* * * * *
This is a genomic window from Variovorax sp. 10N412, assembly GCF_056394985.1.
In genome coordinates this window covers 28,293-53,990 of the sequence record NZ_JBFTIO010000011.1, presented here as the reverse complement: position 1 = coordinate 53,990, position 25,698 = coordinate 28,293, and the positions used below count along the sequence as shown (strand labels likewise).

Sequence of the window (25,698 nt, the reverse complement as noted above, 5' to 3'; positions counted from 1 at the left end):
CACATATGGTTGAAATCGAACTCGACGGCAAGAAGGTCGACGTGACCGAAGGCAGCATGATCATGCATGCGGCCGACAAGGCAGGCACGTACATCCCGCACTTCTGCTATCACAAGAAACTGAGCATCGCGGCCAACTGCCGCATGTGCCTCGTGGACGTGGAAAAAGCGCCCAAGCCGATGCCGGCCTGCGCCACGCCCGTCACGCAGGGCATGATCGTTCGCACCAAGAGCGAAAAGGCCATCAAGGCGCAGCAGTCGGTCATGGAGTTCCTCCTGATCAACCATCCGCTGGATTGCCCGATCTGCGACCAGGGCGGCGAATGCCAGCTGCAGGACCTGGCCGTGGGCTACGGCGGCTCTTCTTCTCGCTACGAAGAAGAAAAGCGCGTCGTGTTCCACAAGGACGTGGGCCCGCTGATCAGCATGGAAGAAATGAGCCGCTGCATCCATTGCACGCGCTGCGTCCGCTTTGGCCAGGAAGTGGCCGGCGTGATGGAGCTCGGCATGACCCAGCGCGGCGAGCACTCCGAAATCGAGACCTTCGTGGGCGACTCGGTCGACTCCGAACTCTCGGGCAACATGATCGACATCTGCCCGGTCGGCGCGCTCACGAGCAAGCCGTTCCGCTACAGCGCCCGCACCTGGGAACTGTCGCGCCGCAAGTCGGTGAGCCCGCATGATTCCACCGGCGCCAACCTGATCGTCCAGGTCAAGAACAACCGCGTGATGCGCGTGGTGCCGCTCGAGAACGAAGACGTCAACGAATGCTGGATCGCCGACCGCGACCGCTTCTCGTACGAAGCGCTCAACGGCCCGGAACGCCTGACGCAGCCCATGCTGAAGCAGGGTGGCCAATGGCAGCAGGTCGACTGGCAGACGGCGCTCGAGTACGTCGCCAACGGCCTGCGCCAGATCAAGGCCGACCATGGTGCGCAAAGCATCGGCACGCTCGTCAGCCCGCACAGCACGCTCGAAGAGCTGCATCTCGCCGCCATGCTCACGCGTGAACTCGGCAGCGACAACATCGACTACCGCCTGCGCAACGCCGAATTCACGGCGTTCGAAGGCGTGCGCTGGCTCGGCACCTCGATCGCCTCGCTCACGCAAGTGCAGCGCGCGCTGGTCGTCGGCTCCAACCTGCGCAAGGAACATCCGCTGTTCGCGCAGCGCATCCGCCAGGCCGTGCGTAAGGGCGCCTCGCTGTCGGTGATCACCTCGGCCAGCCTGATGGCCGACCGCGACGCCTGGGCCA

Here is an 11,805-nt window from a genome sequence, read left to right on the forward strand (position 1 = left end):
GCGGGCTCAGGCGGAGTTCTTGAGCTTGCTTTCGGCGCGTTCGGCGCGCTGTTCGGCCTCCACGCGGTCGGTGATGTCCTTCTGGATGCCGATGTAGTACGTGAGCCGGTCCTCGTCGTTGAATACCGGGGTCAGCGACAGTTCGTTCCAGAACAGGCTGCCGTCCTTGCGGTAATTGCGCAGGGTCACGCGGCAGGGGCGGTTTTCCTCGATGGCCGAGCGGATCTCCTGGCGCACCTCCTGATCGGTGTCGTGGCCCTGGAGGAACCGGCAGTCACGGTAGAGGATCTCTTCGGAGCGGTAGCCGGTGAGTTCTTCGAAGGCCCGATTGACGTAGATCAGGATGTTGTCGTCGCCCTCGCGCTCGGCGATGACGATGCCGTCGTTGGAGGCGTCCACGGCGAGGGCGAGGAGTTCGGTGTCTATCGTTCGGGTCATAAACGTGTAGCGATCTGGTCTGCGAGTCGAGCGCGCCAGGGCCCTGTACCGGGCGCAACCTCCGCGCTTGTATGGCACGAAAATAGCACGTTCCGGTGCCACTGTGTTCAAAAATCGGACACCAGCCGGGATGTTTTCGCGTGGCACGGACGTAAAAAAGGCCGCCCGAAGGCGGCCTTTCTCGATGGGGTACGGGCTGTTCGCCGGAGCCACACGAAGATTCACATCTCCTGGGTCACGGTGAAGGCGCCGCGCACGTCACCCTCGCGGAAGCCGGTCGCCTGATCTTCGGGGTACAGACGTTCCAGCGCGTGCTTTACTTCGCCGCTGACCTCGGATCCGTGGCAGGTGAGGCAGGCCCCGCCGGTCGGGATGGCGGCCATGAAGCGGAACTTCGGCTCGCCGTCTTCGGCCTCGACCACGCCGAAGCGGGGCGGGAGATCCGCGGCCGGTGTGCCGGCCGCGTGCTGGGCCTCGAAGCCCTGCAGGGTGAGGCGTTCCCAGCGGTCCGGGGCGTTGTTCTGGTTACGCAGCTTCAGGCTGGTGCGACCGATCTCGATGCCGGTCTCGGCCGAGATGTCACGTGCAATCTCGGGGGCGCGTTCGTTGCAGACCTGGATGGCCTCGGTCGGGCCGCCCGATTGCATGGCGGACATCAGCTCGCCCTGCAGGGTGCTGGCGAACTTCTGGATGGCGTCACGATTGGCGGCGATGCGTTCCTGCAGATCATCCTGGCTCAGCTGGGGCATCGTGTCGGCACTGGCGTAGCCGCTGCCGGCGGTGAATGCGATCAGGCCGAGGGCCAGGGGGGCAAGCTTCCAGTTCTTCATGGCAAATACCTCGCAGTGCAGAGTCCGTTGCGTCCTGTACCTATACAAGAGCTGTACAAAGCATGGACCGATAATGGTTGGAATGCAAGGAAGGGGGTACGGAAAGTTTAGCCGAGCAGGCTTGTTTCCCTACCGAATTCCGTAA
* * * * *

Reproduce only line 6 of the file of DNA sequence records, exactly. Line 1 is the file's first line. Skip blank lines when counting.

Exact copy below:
GCGGGCTCAGGCGGAGTTCTTGAGCTTGCTTTCGGCGCGTTCGGCGCGCTGTTCGGCCTCCACGCGGTCGGTGATGTCCTTCTGGATGCCGATGTAGTACGTGAGCCGGTCCTCGTCGTTGAATACCGGGGTCAGCGACAGTTCGTTCCAGAACAGGCTGCCGTCCTTGCGGTAATTGCGCAGGGTCACGCGGCAGGGGCGGTTTTCCTCGATGGCCGAGCGGATCTCCTGGCGCACCTCCTGATCGGTGTCGTGGCCCTGGAGGAACCGGCAGTCACGGTAGAGGATCTCTTCGGAGCGGTAGCCGGTGAGTTCTTCGAAGGCCCGATTGACGTAGATCAGGATGTTGTCGTCGCCCTCGCGCTCGGCGATGACGATGCCGTCGTTGGAGGCGTCCACGGCGAGGGCGAGGAGTTCGGTGTCTATCGTTCGGGTCATAAACGTGTAGCGATCTGGTCTGCGAGTCGAGCGCGCCAGGGCCCTGTACCGGGCGCAACCTCCGCGCTTGTATGGCACGAAAATAGCACGTTCCGGTGCCACTGTGTTCAAAAATCGGACACCAGCCGGGATGTTTTCGCGTGGCACGGACGTAAAAAAGGCCGCCCGAAGGCGGCCTTTCTCGATGGGGTACGGGCTGTTCGCCGGAGCCACACGAAGATTCACATCTCCTGGGTCACGGTGAAGGCGCCGCGCACGTCACCCTCGCGGAAGCCGGTCGCCTGATCTTCGGGGTACAGACGTTCCAGCGCGTGCTTTACTTCGCCGCTGACCTCGGATCCGTGGCAGGTGAGGCAGGCCCCGCCGGTCGGGATGGCGGCCATGAAGCGGAACTTCGGCTCGCCGTCTTCGGCCTCGACCACGCCGAAGCGGGGCGGGAGATCCGCGGCCGGTGTGCCGGCCGCGTGCTGGGCCTCGAAGCCCTGCAGGGTGAGGCGTTCCCAGCGGTCCGGGGCGTTGTTCTGGTTACGCAGCTTCAGGCTGGTGCGACCGATCTCGATGCCGGTCTCGGCCGAGATGTCACGTGCAATCTCGGGGGCGCGTTCGTTGCAGACCTGGATGGCCTCGGTCGGGCCGCCCGATTGCATGGCGGACATCAGCTCGCCCTGCAGGGTGCTGGCGAACTTCTGGATGGCGTCACGATTGGCGGCGATGCGTTCCTGCAGATCATCCTGGCTCAGCTGGGGCATCGTGTCGGCACTGGCGTAGCCGCTGCCGGCGGTGAATGCGATCAGGCCGAGGGCCAGGGGGGCAAGCTTCCAGTTCTTCATGGCAAATACCTCGCAGTGCAGAGTCCGTTGCGTCCTGTACCTATACAAGAGCTGTACAAAGCATGGACCGATAATGGTTGGAATGCAAGGAAGGGGGTACGGAAAGTTTAGCCGAGCAGGCTTGTTTCCCTACCGAATTCCGTAA